We live in a fast-paced world where we want results and we want them now! If I push a button on my computer or on my phone to initiate an app and I have to wait even 30 seconds for results, I get frustrated. Isn’t that incredible? We simply have become accustomed to immediacy and lightning-fast response expectations. One of the main reasons we find in homes and schools that explains why some very able learners are dependent on others to do life skills relates to this very phenomenon. Why didn’t I have my daughter put her own socks on this morning? It is easier and quicker if I do it myself. I’m running late; it’s a struggle when she’s in one of her little moods; she doesn’t do it very well and I don’t have time to play games this morning, etc. These real life reasons are so true. It is easier if we do it. It is faster if we do it — so, we do it for them. But doing so only creates the same situation tomorrow, and the day after that, and next month, and next year. Teaching that skill now and requiring that it becomes part of her routine, everyday, will create more time when she can do it herself. I will have more time in the long run if I do not have to do those things for her. Whether it’s getting dressed, turning on the TV, buckling her seat belt, feeding the dog, filling the tub, setting the table, or unpacking her bag at school, if we take a little time to teach these skills we currently do for our learners and then require they use the skills we teach, we can change the dynamic completely in any environment and arm them with an increasingly complex set of skills they can use for the rest of their lives. The benefit that caregivers see, beyond the increased independence of their learners gaining valuable life skills, is that it really does create more time and more flexibility for us!
Not Sure What to Teach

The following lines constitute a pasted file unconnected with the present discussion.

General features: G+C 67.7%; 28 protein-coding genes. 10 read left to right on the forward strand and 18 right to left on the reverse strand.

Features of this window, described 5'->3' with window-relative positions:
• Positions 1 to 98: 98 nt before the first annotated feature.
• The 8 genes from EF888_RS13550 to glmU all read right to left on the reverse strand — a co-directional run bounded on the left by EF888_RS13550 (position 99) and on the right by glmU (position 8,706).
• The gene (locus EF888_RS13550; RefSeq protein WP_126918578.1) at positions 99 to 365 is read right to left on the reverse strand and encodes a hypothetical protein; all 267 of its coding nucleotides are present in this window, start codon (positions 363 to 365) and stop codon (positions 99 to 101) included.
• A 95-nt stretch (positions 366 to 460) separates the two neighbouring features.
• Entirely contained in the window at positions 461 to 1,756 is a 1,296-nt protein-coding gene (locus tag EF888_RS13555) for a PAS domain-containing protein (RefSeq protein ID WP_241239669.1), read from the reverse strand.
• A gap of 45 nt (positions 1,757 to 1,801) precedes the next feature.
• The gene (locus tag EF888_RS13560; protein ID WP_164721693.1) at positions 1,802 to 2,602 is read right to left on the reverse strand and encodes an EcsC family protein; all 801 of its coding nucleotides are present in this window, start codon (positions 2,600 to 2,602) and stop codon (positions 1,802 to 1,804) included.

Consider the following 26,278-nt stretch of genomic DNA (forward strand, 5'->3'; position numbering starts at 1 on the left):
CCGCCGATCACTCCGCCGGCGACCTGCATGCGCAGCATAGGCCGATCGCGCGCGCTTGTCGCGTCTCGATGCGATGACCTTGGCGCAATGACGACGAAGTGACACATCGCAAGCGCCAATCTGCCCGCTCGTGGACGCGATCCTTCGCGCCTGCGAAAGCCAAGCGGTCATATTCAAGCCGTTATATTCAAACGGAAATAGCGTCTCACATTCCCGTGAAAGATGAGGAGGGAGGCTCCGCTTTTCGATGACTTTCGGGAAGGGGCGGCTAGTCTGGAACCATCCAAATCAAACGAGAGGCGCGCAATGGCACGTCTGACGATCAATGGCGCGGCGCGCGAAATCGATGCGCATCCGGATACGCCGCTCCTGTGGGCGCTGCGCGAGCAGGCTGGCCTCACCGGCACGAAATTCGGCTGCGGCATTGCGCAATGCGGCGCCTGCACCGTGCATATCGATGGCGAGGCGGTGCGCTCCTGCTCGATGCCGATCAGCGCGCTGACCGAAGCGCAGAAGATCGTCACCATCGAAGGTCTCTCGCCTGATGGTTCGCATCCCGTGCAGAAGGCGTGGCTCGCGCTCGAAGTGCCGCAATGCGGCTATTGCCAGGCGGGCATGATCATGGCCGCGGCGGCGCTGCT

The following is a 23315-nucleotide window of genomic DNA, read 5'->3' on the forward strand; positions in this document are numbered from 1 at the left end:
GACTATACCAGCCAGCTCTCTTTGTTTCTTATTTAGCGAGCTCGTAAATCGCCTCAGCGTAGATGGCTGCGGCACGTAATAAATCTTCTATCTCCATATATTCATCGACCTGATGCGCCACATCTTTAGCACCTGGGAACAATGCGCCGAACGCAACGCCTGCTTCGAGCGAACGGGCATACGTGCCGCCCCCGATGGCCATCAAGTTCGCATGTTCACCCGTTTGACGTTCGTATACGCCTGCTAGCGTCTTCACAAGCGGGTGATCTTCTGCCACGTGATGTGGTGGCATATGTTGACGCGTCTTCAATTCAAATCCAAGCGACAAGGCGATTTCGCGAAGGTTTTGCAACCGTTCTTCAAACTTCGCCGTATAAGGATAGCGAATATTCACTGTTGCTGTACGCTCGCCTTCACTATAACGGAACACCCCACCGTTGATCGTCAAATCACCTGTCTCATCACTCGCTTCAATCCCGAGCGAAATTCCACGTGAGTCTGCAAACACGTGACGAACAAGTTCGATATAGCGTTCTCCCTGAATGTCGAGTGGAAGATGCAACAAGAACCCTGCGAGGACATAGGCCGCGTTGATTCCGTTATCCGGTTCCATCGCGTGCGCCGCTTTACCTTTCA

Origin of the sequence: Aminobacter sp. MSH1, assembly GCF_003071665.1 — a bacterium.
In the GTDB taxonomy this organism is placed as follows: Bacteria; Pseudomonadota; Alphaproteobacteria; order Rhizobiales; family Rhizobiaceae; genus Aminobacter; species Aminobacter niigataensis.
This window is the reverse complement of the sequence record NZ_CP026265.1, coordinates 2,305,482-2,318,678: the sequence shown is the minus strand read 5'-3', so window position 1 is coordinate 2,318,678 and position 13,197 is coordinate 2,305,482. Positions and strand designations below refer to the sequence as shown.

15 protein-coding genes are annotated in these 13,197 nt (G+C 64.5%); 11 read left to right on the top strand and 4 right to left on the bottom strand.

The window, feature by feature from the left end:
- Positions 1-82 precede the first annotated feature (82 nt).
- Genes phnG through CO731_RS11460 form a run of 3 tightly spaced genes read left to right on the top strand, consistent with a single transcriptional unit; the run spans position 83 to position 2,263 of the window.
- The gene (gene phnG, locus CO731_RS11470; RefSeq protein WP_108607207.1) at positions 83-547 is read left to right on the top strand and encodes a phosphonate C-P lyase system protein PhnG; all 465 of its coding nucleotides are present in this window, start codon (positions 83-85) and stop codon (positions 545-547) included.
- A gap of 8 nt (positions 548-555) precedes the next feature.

Another commonly heard reason for not teaching life skills is that most caregivers and professionals genuinely do not know what to teach. And, for many of us, even if we have some good ideas about what we would like our learners to eventually master, we might not have a good idea of when particular skills are appropriate or expected in real life. Where do we start? How do we start? What do we do next? Looking back through the progression of behavioral and educational intervention and support strategies over the past 20 years, we can follow a similar scenario with early language instruction and developmental skill sequences. Prior to the mid 1990s, very few commercially available products and assessments existed to guide caregivers through the assessment and teaching realm of language skills. Best practice demands early language assessment to both determine present levels of skill mastery and to choose starting points for additional instruction. An historical lack of emphasis in teaching functional skills for learner independence can also been seen in the number of products and guides available for assessing and teaching functional skills. However, with new assessments and teaching programs emerging, we are seeing the same logic and approach we follow for early language applied to life skills. That is, in order to know what to teach, you must first identify what your learner can already do. Because functional skills occur everywhere, all the time, it is important to use an assessment that reaches across all relevant settings. Functional skills at home can be different than those at school, which are different than those in the community. Functional skills in vocational settings and in the workplace, for older learners, are different from those in other settings with younger learners. Knowing where you want to focus teaching leads to the possible skills to assess and teach. As the assessments of functional living skills become more widespread and popular with recent pushes to highlight the importance of functional independence, not knowing which skill sequences to teach in different settings as a barrier to promoting independence will hopefully be a thing of the past.